Push to Ulysses is activated from within the “Run Workflow” action extension, while viewing a webpage, and performs the following process:

  • Save the webpage’s URL to a variable called “Link”.
  • Get the name of the webpage from Safari, properly capitalize it with Workflow’s “Change Case” action, and set it as the variable “Title”.
  • Input the variables into my Markdown template with the title set as header 3.
  • URL encode the template and set it as the variable “Content”.
  • Input the encoded template into a Ulysses X-Callback-URL and open it.

This gives me a new sheet in Ulysses with the title, properly capitalized, on the top line and the webpage’s URL on the bottom. From there I can begin writing my commentary in the template’s white space. It’s important that I write in between the title and the URL because the publishing workflow I’ve built expects those two pieces of information to be at the beginning and end of the document.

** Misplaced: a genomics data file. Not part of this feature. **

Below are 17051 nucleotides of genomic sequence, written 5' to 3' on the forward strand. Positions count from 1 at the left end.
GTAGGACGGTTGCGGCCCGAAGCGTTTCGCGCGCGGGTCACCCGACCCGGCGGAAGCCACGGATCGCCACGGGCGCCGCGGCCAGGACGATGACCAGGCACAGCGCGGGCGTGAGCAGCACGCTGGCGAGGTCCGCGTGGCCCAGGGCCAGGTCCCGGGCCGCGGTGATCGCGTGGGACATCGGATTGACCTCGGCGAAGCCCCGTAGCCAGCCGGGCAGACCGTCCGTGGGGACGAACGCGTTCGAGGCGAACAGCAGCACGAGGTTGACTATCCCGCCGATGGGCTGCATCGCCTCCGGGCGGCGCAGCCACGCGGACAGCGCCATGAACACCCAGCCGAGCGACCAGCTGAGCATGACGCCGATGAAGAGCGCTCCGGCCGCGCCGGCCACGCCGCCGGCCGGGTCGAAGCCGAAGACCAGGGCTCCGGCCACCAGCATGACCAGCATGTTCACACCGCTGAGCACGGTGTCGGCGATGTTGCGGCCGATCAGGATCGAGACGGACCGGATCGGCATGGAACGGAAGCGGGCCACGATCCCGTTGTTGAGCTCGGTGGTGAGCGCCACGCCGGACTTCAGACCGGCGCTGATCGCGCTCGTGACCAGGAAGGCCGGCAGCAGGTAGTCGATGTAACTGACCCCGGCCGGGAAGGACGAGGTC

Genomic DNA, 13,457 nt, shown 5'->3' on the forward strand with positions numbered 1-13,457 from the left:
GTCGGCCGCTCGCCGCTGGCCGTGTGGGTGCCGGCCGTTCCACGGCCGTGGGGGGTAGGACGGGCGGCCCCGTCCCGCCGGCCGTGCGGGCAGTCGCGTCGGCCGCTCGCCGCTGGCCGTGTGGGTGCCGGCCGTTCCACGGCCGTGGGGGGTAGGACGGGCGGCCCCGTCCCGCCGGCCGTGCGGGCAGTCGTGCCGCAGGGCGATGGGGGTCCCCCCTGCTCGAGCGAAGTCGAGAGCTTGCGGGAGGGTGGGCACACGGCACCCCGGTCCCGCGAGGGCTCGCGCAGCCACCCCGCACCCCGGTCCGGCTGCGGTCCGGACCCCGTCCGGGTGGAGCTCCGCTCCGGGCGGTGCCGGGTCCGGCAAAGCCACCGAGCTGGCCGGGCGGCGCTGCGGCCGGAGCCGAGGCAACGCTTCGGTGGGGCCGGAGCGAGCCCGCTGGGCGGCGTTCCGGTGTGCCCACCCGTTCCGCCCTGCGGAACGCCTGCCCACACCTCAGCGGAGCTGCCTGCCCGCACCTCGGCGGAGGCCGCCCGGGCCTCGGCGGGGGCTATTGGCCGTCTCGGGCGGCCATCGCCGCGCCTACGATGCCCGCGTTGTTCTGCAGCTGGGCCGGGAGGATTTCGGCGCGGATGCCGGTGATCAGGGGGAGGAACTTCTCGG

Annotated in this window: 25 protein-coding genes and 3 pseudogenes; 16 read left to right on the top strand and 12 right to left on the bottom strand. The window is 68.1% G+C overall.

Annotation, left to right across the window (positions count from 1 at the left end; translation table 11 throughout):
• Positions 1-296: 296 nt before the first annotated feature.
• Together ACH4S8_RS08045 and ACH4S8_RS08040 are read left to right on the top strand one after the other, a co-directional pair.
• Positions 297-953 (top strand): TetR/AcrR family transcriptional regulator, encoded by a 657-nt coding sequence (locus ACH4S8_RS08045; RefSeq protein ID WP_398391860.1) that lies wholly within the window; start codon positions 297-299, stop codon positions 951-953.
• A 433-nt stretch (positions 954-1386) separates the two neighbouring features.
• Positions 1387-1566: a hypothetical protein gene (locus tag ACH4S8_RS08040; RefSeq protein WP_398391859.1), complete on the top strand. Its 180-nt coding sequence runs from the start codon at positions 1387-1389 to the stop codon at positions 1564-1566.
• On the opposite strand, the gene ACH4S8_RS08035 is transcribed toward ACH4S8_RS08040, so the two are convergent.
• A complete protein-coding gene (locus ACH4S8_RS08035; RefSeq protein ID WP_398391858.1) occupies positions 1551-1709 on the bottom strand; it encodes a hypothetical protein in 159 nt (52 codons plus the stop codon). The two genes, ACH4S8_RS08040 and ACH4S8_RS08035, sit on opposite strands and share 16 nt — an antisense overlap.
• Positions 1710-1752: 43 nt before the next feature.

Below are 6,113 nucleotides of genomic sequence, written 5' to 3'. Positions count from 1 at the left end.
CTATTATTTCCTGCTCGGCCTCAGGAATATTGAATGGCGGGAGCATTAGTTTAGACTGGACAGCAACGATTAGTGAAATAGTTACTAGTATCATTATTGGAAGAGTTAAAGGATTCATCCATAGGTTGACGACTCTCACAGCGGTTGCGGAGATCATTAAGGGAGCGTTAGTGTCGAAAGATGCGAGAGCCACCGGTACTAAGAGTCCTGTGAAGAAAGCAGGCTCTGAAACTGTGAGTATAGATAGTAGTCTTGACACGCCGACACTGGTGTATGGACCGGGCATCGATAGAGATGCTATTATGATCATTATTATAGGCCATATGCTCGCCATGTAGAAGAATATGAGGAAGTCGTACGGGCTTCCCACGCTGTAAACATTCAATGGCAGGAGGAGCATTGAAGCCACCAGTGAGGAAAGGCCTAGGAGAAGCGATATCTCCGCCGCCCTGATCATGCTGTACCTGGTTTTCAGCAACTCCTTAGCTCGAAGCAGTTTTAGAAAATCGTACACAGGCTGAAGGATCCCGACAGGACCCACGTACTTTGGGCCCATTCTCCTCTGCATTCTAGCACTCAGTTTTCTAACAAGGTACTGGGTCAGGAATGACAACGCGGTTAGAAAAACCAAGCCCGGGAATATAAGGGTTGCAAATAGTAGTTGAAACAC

I’ve been publishing links to Initial Charge all week with this workflow and it’s been an absolute joy to use. Even though I’ve been using the iPad Air 2 as my primary computer for over a year, it’s never felt more powerful than it does today. Using Workflow to string together multiple applications has felt revolutionary to me. I have plenty of experience with apps like Alfred and Automator — both of which are capable of incredibly powerful things — but I never managed to build the type of intricate systems like I have with Workflow.

And that’s not to ignore the importance of Ulysses and Markdown to my newly revamped writing process. It’s been a long time since I’ve had this much fun writing. Don’t get me wrong, I’ve always enjoyed it, but Ulysses’ beautiful user interface and the simplistic nature of Markdown’s syntax has made writing downright delightful again.